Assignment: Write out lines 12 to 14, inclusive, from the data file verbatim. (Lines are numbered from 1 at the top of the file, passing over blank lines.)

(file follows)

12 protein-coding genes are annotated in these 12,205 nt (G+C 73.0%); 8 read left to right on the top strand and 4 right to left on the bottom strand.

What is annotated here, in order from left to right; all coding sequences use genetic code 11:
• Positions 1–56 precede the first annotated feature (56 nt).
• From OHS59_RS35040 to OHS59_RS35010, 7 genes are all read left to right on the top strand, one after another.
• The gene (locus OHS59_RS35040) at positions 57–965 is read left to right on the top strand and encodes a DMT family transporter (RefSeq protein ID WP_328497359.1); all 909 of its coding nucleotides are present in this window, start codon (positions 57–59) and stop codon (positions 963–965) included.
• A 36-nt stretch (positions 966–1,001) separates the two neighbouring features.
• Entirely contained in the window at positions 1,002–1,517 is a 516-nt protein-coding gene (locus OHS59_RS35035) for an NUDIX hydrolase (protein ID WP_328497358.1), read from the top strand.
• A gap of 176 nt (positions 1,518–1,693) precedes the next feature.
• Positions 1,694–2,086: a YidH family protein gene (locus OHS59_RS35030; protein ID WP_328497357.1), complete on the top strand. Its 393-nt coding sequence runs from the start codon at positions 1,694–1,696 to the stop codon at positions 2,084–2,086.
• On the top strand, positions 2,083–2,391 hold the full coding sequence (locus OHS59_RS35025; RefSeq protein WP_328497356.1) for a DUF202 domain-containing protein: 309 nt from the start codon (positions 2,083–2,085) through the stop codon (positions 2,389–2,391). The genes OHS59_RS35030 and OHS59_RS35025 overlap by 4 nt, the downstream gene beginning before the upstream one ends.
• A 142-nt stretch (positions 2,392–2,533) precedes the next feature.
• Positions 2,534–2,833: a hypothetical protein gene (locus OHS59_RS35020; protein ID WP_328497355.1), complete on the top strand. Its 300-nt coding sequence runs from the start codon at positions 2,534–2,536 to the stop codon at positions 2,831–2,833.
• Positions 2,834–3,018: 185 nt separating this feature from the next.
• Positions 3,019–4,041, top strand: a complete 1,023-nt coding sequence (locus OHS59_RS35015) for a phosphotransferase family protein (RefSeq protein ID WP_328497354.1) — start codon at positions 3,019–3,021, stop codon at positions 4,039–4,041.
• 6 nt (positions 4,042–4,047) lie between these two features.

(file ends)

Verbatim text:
• Positions 2,534–2,833: a hypothetical protein gene (locus OHS59_RS35020; protein ID WP_328497355.1), complete on the top strand. Its 300-nt coding sequence runs from the start codon at positions 2,534–2,536 to the stop codon at positions 2,831–2,833.
• Positions 2,834–3,018: 185 nt separating this feature from the next.
• Positions 3,019–4,041, top strand: a complete 1,023-nt coding sequence (locus OHS59_RS35015) for a phosphotransferase family protein (RefSeq protein ID WP_328497354.1) — start codon at positions 3,019–3,021, stop codon at positions 4,039–4,041.